As developers learn from tried-and-true assaults, they can improve web3 software to the point where it is "safe by default." This frequently entails tightening up application programming interfaces (APIs) to make it more difficult for people to add vulnerabilities by mistake.

Because security is always a work in progress, and nothing is ever immune to hacking, defenders and developers may make attacks more expensive by removing most of the low-hanging fruit for attackers.

The success of the following attacks may be considerably reduced as security policies and tools improve: control attacks, price oracle manipulation, and re-entry problems.

Platforms that cannot provide "perfect" security will have to employ exploit mitigation methods to decrease the possibility of losses. This can deter attackers by lowering the "benefit" or possible benefit component of their cost-benefit analysis.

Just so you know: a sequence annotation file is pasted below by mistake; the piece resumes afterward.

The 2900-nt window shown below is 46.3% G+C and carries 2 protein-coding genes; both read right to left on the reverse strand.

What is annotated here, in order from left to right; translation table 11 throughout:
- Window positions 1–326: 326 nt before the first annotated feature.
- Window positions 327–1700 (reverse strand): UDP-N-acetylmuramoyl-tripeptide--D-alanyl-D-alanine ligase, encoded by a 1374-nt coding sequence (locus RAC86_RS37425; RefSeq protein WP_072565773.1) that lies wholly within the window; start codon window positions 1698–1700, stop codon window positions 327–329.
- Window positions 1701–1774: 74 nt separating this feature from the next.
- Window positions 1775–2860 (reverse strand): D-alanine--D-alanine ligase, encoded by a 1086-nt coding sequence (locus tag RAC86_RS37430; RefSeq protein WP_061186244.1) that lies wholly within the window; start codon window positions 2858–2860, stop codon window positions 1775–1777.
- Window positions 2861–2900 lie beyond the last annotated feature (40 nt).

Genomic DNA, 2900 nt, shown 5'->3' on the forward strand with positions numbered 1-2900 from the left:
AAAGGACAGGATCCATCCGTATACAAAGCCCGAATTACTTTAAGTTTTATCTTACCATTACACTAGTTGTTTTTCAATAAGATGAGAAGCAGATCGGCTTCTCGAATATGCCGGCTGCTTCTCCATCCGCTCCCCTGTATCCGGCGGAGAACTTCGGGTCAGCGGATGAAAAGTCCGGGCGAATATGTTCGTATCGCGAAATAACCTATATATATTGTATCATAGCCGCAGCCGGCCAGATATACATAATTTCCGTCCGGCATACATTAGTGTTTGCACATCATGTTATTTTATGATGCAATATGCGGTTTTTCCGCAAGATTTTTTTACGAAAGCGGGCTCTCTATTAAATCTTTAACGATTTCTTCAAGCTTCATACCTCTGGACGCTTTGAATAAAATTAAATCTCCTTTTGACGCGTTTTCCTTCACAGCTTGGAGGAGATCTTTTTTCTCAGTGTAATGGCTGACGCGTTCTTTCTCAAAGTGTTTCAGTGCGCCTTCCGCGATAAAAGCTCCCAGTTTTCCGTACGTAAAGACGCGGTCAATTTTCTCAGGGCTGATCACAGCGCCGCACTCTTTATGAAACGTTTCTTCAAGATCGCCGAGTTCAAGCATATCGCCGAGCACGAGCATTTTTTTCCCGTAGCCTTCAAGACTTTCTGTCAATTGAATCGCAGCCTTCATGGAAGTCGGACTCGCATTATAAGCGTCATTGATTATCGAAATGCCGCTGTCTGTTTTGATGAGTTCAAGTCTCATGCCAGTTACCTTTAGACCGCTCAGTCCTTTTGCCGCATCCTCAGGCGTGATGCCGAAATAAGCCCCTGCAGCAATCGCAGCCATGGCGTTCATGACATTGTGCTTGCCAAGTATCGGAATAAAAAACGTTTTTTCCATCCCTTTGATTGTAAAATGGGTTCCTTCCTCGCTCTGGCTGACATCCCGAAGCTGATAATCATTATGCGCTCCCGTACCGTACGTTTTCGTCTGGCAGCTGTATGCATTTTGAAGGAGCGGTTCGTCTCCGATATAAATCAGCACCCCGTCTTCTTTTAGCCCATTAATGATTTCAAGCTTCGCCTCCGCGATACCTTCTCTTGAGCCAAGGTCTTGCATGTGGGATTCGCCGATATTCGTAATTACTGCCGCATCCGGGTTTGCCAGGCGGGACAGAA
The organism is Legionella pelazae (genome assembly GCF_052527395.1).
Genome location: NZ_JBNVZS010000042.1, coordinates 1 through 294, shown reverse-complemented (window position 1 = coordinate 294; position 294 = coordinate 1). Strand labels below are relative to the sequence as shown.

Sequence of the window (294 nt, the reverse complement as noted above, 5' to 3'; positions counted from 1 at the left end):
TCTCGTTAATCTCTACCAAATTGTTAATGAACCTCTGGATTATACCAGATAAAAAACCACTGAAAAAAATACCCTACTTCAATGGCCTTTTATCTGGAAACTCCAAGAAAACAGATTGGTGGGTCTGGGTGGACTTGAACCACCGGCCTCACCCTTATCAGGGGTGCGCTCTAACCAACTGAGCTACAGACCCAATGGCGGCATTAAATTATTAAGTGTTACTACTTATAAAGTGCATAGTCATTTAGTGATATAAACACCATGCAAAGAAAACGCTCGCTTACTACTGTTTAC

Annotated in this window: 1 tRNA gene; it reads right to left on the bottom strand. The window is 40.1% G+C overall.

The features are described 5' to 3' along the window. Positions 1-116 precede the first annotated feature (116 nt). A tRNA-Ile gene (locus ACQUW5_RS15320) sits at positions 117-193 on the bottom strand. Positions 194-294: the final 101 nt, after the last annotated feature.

Attack classification

Attacks on various systems can be categorised based on their similarities. The sophistication of the attack, the extent to which attacks can be automated, and the preventive measures available to fight against them are all defining aspects.

The following are some of the types of assaults that users have observed in the most recent hacks. We've also included our thoughts on the current threat landscape and what we anticipate from web3 security in the future.

Top predators in APT Operations